Covid recovery strategy pledges a fairer, more inclusive approach

Posted: 12 October 2021, in News

The Scottish Government has launched the new Covid Recovery Strategy: for a fairer future, a comprehensive plan to ‘build back better’ post-lockdown. 

The report is based on previous initiatives and consultations, notably the Social Renewal Advisory Board, including a key third sector strand that Social Enterprise Scotland took part in.

The report commits to a vision for recovery based on tackling existing inequalities and lack of opportunity that the pandemic lockdown period made worse in communities across Scotland. 

It also pledges to drive forward the practice of person-centred public services and the wellbeing economy approach.

A welcome acknowledgement in the report states: “This strategy takes the learning from the innovation and creativity which characterised the way which public services, businesses, communities and the third sector responded to the pandemic and set out a process to systematise and scale successful approaches. We must make community involvement and empowerment both in service design and delivery the norm, not the exception.”

The key part for social enterprises is the section on “Partnership with the Third Sector”. It states: “Key to the resilience of our communities has been the work of Scotland’s third sector and volunteers. Third sector organisations have led the way in adopting innovative, person centred, holistic services which wrap around families and individuals. Third sector organisations are also often working with those most marginalised including those most impacted by the pandemic.  

“It is therefore essential that we strengthen our partnership with the third sector in our approach to recovery…commitments to supporting infrastructure and key policies, including the Social Enterprise Action Plan and the Volunteering Action Plan, will ensure that we strengthen the sector’s role in supporting recovery.”

It adds: “We need strong communities, a vibrant third sector and thriving businesses working with national and local government, to drive Scotland’s longer term resilience.”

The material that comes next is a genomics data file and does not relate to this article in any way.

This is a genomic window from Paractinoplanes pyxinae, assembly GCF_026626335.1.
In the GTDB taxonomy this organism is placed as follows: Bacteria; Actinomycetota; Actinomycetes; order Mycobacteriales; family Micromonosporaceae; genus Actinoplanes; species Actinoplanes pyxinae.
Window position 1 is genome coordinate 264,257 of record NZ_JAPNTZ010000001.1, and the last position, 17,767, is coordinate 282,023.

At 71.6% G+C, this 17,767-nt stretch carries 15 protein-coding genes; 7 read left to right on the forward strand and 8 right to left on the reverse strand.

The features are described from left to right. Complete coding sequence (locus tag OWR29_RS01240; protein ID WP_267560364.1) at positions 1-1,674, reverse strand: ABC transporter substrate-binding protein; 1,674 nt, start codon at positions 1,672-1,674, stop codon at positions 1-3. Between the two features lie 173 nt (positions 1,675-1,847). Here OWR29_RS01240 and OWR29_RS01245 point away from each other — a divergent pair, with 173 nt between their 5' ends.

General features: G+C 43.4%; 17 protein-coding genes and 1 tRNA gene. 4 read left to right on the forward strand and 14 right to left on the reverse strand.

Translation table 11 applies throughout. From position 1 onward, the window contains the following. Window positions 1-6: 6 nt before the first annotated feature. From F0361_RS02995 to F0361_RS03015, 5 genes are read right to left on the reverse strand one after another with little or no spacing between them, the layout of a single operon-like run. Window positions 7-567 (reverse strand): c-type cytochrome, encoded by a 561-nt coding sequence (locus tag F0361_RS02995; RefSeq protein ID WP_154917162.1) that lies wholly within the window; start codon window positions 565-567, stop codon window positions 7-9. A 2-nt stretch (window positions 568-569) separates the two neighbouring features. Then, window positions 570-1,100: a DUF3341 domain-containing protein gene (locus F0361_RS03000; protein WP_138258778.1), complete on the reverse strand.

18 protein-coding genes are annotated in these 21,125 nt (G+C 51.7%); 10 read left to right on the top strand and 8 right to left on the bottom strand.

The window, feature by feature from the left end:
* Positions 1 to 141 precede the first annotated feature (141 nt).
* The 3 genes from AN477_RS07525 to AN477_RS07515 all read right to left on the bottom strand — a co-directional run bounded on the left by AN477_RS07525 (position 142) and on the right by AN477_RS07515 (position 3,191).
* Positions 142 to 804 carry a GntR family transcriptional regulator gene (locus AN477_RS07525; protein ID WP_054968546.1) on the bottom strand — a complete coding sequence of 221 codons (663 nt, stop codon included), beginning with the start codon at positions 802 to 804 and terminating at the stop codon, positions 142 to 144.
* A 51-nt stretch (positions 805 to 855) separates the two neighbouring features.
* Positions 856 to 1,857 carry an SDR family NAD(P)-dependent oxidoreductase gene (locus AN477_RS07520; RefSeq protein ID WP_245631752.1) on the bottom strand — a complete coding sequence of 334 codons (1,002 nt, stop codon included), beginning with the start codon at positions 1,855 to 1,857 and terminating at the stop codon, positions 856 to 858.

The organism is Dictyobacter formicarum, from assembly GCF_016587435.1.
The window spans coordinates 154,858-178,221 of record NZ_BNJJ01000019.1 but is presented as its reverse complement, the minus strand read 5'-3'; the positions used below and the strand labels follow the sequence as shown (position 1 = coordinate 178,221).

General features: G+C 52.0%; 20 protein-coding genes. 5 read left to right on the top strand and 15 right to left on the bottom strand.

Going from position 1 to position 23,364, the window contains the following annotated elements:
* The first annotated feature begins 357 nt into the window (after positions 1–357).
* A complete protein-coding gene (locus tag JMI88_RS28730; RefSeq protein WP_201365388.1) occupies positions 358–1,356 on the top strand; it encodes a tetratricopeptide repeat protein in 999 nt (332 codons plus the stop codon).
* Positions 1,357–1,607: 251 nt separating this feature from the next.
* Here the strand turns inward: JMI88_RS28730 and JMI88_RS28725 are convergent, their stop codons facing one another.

In the context of government plans for a National Care Service there is a commitment to support place-based approaches to tackle health inequalities. This includes support for anchor institutions like community-led third sector providers, to improve the health and support of those most excluded, through asset use, employment and procurement.

In terms of employment there’s a commitment, through the No One Left Behind approach with local government and the third sector, to provide £20 million over the next 12 months for employability focused interventions for long-term unemployed people.

Some of the commitments and the approach to recovery have already been pledged in the recent Programme for Government that covers the next few years – take a read of our quick summary blog. We’ll work to ensure that this all integrates together for social enterprises.

We aim to see Social Enterprise Scotland, The Scottish Government and partners across different sectors come together to finally tackle some of the persistent social and economic challenges that have blighted our communities for many years.

With a new post-lockdown approach there are certainly some real opportunities to do things differently. We believe that this can only be achieved with social enterprises and the third sector at the very heart of the recovery strategy. 

Duncan Thorp, Policy and Public Affairs Manager at Social Enterprise Scotland